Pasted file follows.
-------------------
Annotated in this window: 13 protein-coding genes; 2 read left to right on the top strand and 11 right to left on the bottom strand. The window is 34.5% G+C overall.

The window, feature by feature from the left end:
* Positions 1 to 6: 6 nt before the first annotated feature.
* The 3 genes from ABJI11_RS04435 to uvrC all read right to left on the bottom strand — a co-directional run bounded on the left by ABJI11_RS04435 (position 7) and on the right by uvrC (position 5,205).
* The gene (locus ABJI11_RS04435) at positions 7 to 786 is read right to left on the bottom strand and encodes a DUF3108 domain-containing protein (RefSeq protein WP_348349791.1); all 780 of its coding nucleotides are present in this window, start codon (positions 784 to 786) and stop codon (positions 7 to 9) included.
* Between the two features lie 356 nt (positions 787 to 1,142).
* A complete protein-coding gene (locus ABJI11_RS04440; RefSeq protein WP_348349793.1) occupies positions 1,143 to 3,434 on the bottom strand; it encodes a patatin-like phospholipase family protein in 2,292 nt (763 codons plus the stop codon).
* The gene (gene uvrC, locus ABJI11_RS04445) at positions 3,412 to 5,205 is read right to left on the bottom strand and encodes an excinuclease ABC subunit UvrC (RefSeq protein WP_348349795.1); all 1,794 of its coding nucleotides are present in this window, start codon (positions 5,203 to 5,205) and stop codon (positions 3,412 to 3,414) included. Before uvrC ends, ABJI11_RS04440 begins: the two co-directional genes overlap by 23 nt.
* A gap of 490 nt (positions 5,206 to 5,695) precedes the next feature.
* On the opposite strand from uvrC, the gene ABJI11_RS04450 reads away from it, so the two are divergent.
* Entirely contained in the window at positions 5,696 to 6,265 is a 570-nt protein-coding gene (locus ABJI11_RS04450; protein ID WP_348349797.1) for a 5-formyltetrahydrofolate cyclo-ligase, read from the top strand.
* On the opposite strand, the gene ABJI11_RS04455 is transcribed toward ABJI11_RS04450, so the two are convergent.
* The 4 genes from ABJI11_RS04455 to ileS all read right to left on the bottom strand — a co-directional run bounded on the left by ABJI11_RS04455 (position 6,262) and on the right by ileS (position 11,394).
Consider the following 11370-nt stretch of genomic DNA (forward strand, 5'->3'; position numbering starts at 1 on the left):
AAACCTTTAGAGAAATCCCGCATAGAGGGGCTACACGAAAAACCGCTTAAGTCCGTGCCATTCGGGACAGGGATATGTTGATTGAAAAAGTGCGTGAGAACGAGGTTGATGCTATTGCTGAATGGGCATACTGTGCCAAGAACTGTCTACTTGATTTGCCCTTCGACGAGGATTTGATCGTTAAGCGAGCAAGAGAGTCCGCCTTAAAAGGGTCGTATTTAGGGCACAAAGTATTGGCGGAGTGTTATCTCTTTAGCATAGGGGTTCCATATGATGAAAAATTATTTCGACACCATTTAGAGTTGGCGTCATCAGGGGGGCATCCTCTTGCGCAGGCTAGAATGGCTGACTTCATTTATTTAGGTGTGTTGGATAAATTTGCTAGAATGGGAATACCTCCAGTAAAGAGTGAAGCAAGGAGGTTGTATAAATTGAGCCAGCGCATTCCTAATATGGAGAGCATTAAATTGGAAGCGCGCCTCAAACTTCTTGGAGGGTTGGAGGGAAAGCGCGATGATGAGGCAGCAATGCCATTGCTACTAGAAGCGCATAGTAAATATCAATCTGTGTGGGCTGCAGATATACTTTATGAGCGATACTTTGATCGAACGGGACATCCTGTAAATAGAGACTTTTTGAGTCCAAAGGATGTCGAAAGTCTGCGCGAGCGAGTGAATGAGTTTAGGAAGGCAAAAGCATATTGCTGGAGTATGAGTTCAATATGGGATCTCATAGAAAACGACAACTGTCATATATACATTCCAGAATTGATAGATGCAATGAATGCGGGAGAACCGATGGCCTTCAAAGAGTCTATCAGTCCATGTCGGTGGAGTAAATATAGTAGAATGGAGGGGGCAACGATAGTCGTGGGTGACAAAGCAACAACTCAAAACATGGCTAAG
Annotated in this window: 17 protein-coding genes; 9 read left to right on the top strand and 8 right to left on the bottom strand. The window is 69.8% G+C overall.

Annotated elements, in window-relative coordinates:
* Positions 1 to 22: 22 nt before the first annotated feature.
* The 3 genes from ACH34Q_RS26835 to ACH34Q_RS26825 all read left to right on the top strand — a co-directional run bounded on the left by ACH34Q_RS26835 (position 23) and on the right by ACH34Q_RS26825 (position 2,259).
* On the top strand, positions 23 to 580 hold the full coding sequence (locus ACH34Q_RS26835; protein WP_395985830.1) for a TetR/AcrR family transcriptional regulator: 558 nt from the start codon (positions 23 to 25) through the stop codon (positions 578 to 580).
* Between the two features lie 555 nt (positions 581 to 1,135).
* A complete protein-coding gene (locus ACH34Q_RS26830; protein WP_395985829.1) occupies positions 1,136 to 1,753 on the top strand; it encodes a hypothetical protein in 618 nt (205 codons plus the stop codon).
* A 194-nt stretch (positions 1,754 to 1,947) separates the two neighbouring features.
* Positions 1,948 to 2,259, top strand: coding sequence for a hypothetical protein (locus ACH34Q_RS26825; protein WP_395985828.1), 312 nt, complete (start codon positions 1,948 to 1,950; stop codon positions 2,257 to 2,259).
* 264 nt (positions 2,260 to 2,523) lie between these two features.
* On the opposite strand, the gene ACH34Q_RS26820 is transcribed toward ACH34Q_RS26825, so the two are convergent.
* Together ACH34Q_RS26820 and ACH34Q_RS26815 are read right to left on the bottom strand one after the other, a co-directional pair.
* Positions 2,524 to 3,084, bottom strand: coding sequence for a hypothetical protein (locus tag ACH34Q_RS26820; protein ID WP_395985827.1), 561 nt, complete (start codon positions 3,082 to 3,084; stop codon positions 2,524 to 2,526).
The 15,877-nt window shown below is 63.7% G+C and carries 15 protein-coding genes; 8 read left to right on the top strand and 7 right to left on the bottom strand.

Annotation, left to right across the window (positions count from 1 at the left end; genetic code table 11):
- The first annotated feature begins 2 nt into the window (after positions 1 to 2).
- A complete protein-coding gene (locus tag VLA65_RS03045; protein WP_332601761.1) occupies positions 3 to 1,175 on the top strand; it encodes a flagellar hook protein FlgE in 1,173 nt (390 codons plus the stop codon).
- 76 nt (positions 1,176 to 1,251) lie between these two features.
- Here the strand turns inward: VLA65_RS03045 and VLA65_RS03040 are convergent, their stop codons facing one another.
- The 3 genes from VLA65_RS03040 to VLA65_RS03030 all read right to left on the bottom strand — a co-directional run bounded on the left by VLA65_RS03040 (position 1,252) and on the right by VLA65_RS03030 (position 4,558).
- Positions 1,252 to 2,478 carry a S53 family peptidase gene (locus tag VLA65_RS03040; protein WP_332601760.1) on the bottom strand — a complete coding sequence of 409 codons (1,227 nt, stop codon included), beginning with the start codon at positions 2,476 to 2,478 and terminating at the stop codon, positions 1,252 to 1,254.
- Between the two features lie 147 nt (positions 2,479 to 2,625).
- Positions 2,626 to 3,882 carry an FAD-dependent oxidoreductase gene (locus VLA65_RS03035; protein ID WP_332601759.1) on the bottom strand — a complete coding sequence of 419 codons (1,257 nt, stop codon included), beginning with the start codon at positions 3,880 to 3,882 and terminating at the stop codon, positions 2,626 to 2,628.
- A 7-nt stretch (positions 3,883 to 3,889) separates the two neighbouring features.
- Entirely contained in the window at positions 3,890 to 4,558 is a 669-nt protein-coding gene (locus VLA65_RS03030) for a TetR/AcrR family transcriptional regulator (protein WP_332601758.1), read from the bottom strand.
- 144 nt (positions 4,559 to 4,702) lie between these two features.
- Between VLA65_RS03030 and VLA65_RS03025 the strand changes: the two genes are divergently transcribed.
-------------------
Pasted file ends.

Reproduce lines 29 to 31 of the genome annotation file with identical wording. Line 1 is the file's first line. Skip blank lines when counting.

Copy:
The 15,877-nt window shown below is 63.7% G+C and carries 15 protein-coding genes; 8 read left to right on the top strand and 7 right to left on the bottom strand.

Annotation, left to right across the window (positions count from 1 at the left end; genetic code table 11):
- The first annotated feature begins 2 nt into the window (after positions 1 to 2).